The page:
Legion is back and so is the weekly inescapable feeling of "What the hell did I just watch?" for its viewers.
Here's what we know to be true: Season 2 of the X-Men tangential series picks up 362 days after last season's finale when David (Dan Stevens) was abducted from the Summerland ranch by a mysterious floating orb. His mutant friends, who have now all joined the government agency Division 3, find David sitting alone in a nightclub filled with patrons infected with what Division 3 is calling "The Catalyst." It's a psychological virus they believe that Oliver (Jemaine Clement) and The Shadow King/Farouk (Aubrey Plaza) are spreading as they search for Farouk's missing body -- which would make the demon unstoppable.
According to David, he's only been missing for a few hours, maybe a day. He alleges he has no idea that it's been close to a year since he last saw his friends or his girl, Syd (Rachel Keller).
These facts are complicated by a mid-episode explanation of delusions, which are embodied in the series as a black-ooze-covered baby chicken skeleton. When delusions feed on healthy ideas they grow into a full-on psychosis (enter Aubrey Plaza as David's vision of The Shadow King). This introduction of this idea puts the reality of everything into question -- but it shouldn't, just yet.
"Having that delusion creature break out of its own section of the show into the show, you know, hasn't paid off yet," Legion creator Noah Hawley tells TV Guide. "I wouldn't say that seeing that creature in the show necessarily means that it has brought the delusions with it yet."
So David isn't having delusions just yet. However, a dance battle between David, Oliver and The Shadow King reveals that David wasn't just trapped in the orb for over 10 months and he's lying to Division 3 and Syd.
"I do think that I'm asking so much of the audience, that I try to be clear about the things that I don't want you to be confused about," Legion creator Noah Hawley tells TV Guide. "Because it's important to go 'All right, there's a complex thing that's happening that first hour when he comes back and a year's gone by, and he says I don't know. I was just in that orb, and I don't know what happened.' But he's lying, right? Then to say all right he was in that club and he had this dance off with these people. What is that about? That was a fight? What was that?"
It turns out it wasn't a fight. A flashback later in the episode reveals that the orb was sent by Future Syd with a message that David should actually help Oliver and Farouk find the body. Moments later, David entered the club, but now with an entirely different perspective.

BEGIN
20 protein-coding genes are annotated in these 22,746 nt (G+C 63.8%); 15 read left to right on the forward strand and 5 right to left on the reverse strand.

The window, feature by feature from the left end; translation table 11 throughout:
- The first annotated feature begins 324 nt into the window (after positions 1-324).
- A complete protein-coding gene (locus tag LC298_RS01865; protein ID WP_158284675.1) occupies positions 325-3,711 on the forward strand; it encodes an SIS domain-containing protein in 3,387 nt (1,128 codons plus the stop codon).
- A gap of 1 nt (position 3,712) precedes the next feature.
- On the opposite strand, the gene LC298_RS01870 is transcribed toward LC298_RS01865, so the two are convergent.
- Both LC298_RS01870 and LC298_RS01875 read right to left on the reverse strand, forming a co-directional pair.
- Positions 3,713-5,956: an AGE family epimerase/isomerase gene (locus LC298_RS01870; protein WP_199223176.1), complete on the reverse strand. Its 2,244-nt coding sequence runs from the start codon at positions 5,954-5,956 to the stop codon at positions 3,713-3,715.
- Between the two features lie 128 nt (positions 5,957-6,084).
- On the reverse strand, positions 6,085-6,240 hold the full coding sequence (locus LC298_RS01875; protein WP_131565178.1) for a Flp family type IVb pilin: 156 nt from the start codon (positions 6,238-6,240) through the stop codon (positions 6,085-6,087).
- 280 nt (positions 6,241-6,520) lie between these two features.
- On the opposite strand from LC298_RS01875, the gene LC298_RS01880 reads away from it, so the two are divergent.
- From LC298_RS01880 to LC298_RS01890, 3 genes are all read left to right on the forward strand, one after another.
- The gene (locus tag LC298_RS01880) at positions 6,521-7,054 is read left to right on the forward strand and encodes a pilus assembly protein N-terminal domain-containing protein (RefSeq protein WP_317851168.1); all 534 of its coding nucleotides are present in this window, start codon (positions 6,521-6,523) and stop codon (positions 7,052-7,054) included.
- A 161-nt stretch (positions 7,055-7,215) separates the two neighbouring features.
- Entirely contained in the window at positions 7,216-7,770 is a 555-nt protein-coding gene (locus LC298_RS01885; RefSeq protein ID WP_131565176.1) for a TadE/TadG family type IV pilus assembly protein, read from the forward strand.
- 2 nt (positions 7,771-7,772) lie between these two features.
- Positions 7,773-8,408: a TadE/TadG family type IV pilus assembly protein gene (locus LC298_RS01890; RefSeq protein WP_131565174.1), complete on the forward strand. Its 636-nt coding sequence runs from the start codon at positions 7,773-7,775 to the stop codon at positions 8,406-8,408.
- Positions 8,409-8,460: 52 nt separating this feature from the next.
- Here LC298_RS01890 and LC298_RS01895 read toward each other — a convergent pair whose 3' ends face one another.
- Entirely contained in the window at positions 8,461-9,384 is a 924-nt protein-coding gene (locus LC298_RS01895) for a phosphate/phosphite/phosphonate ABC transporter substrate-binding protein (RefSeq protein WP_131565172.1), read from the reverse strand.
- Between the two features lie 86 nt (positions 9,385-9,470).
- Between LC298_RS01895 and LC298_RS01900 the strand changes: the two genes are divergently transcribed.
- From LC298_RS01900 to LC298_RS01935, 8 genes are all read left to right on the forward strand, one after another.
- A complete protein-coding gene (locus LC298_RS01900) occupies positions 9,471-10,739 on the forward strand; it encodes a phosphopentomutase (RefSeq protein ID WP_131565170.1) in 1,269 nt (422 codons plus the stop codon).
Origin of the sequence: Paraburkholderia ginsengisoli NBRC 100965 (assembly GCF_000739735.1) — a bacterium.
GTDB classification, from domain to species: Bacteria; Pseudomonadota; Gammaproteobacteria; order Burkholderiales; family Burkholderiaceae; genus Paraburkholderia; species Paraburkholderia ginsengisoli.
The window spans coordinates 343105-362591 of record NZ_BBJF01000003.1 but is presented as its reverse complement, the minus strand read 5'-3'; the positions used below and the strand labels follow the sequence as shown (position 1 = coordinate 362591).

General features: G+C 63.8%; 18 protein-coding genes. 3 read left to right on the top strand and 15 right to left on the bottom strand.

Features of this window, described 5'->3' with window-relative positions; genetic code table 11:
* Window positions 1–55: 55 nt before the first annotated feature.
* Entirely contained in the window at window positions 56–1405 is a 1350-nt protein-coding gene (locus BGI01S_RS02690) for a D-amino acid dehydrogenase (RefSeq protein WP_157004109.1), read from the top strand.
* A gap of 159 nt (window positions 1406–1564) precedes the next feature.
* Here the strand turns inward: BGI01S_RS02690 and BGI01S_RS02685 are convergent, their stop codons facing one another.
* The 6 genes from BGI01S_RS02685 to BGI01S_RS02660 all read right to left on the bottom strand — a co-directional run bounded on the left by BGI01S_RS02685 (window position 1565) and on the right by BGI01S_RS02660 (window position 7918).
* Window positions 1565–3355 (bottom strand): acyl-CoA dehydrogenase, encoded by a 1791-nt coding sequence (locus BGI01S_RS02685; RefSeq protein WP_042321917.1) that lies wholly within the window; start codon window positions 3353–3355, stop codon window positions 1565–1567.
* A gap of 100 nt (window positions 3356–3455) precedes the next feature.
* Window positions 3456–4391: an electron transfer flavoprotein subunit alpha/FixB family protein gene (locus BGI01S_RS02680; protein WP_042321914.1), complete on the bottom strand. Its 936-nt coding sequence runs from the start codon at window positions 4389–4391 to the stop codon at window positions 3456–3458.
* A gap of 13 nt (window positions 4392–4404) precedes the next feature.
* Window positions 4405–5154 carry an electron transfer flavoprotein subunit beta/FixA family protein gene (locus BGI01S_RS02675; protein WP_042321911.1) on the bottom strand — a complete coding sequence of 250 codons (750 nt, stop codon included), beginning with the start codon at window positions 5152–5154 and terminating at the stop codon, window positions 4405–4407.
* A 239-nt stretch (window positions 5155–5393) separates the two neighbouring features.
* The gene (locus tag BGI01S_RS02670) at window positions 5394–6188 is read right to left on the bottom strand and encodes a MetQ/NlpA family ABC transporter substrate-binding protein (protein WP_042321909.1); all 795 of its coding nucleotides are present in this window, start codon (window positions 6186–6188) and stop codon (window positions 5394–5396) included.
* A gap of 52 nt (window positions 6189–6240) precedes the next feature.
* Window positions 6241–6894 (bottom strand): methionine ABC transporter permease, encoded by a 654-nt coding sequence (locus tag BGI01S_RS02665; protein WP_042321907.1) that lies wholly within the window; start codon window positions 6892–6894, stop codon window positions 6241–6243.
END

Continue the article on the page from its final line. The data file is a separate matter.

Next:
"It wasn't a dance battle. It was more of a courtship day. Something like that," Hawley explains. "If the audience is going 'Well, was any of that actually real?' Then, you know, I think that's overthinking it."
According to Hawley, the central query of the series has moved away from what's real and what's imagined and transitioned more to a question of morality. If Future Syd wants David to help Farouk find his body, which we've been told by Division 3 would be the Worst Case Scenario, does that mean that the Shadow King is actually evil, or have we just misunderstood him?
"I think the two things can be true at the same time, certainly in the X-men universe," Hawley says. "It's not morally black and white. There's this gray area in the middle. The idea that Farouk is not a good person doesn't necessarily mean that we have to hunt him down and kill him... He has a role to play. You might not like it necessarily, but you know, we'll see what happens."
The same goes for David. He's been positioned as our hero, but he's operated for the past two decades with a demon in his head. The demon has been removed, but can David be trusted, especially after that final scene of him kissing the Shadow King? Discovering what David has been up to since he was taken by the orb and the true effects of having Farouk be a part of him for so long will bring up a lot of moral dilemmas to dive into over the course of Season 2.
"I think what we're trying to explore is you take this person, [David], who has never been very clear and you give him some clarity and then you put him under a lot of stress -- does he make good decisions now?" Hawley poses. "Does he make bad decisions? Then you add in this weird demon he had in his head. Now we've removed that, but does that mean it came out all good? Was that demon responsible for every bad thing he ever did? Now he's a good person?...There's a lot that I'm playing with with him that's really fun to explore."
Legion continues Tuesdays at 10/9c on FX.